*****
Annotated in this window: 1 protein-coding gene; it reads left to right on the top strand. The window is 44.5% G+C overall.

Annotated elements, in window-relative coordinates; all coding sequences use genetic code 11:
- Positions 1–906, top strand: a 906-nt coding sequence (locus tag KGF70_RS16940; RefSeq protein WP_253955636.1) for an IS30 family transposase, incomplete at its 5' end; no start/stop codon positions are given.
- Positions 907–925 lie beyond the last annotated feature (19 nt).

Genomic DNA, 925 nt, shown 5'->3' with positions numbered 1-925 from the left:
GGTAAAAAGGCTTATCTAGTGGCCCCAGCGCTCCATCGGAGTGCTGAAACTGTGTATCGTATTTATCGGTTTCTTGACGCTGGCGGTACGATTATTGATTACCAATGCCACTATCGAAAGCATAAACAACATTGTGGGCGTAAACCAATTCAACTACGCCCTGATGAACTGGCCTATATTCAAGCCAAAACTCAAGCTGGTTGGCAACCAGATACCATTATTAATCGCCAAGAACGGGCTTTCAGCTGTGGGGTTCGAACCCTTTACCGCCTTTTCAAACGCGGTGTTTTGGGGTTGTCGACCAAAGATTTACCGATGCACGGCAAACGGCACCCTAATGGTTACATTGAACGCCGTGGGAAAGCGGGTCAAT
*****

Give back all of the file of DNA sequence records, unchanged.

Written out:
Annotated in this window: 1 protein-coding gene; it reads left to right on the top strand. The window is 44.5% G+C overall.

Annotated elements, in window-relative coordinates; all coding sequences use genetic code 11:
- Positions 1–906, top strand: a 906-nt coding sequence (locus tag KGF70_RS16940; RefSeq protein WP_253955636.1) for an IS30 family transposase, incomplete at its 5' end; no start/stop codon positions are given.
- Positions 907–925 lie beyond the last annotated feature (19 nt).

Genomic DNA, 925 nt, shown 5'->3' with positions numbered 1-925 from the left:
GGTAAAAAGGCTTATCTAGTGGCCCCAGCGCTCCATCGGAGTGCTGAAACTGTGTATCGTATTTATCGGTTTCTTGACGCTGGCGGTACGATTATTGATTACCAATGCCACTATCGAAAGCATAAACAACATTGTGGGCGTAAACCAATTCAACTACGCCCTGATGAACTGGCCTATATTCAAGCCAAAACTCAAGCTGGTTGGCAACCAGATACCATTATTAATCGCCAAGAACGGGCTTTCAGCTGTGGGGTTCGAACCCTTTACCGCCTTTTCAAACGCGGTGTTTTGGGGTTGTCGACCAAAGATTTACCGATGCACGGCAAACGGCACCCTAATGGTTACATTGAACGCCGTGGGAAAGCGGGTCAAT